Disney’s latest animated feature Frozen ticks the boxes for a children’s film in the festive season. Great songs and a sweet story makes Frozen an entertaining affair.
Anna and her older sister Elsa are close as young girls. As they grow up, Elsa’s icy powers mean she must keep her distance from her younger sister. Anna is determined to track down Elsa however…
Written by co-director Jennifer Lee, Frozen is loosely based on the fairy tale The Snow Queen. The film concentrates on the bond between siblings Anna and Elsa. It is refreshing to see a film such with two female protagonists that does not focus solely on romantic relationships.
The main characters are good overall. The sidekick Olaf imbues the film with humour. The relationship between the sisters is an interesting one. It is most pleasing that the finale goes the way it does; it is a stronger message than the red herring the film dangles to viewers.
There are only two downsides to Frozen. Firstly the pacing could have been tighter. The film ambles around somewhat in the middle section, although it does recover for the finale. Secondly, there is not a strong enough antagonist for create the peaks of drama and tension.
Aside from these factors, Frozen is a most enjoyable movie. The film owes a debt to the musical Wicked. Not only in terms of theme, Frozen’s musical numbers and even the casting of Idina Menzel as Elsa indicate this. This is by no means a bad thing. For one thing, the songs are great in Frozen.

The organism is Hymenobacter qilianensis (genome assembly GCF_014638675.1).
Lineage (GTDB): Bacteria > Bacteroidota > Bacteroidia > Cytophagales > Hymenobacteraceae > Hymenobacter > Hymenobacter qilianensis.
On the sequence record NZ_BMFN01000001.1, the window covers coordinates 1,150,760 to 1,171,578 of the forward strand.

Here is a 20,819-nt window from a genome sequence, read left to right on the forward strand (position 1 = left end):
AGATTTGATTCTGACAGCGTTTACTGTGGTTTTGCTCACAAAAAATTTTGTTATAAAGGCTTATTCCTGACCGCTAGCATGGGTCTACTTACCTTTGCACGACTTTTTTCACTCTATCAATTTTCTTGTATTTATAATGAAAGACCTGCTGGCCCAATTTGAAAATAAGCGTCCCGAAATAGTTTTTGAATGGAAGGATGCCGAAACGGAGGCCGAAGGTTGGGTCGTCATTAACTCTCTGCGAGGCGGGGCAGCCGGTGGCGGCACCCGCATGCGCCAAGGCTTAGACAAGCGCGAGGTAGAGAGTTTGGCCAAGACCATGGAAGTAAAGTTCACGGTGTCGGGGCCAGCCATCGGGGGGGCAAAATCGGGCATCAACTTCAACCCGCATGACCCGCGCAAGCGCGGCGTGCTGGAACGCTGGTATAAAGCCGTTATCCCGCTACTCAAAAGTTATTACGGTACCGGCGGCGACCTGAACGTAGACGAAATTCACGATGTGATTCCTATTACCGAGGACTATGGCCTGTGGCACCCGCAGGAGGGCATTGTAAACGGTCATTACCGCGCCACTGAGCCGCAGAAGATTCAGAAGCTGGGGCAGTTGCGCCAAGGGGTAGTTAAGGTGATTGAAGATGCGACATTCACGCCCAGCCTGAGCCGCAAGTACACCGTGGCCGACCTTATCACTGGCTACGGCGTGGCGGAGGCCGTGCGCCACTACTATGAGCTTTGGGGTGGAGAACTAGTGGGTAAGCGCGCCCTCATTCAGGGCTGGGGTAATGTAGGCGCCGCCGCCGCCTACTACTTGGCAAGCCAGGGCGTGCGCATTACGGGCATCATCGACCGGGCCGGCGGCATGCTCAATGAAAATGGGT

The animation is good, especially in the creation of the palace. 3D could have been utilised more. Casting is good, with Menzel displaying her vocal talents. Kristen Bell is also decent as Anna.
Frozen is not perfect, but it is a enjoyable fantasy with positive messages. Short Get a Horse!, screened before Frozen, is also a lot of fun.
Based on incident concerning the Beat Generation, Kill Your Darlings is a sufficiently entertaining slice of history.
Allen Ginsberg, an aspiring writer, heads of to Columbia with the hopes of furthering his career. Whilst there, he meets Lucian Carr, whose striking personality and attitude strikes the attention of Ginsberg. When a major incident occurs, the lives of Ginsberg, Carr, William Burroughs and Jack Kerouac…
John Krokidas’ Kill Your Darlings features a well-known protagonist, although the film revolves around less familiar events. It is interesting to see a depiction of these famous writers before they became acclaimed.
The film throws up some interesting elements during the course of the narrative. The main incident acts like a catalyst to explore the darker side to their lifestyles. It is almost like a device to consider the young writers’ ideas.
The film posits this period as exciting, and full of intellectual potential. However, Krokidas also emphasises the rivalry and pressure between the group of friends. The film does not offer a rose-tinted view of events; there is a seediness which is inescapable. Pacing in the film could have been stronger. There are moments were the narrative falters, with attention displaced on generating the mood.
Chaos in Kill Your Darlings is projected in a suitable fashion, although there is some repetition in scenes as Krokidas seems to overemphasise his point. The limited budget for the production seems to have limited locations. Music in the film is good.
Daniel Radcliffe offers an assured performance as Allen Ginbsurg. The actor is convincing in the role. It is Dane DeHaan who really shines as Lucien Carr. DeHaan is really exhibiting his range since last year’s Chronicle. Michael C. Hall is also good in a supporting role.
Kill Your Darlings offers good performances and purposeful reproduction of the period. Certainly worthwhile viewing for fans of the writers depicted.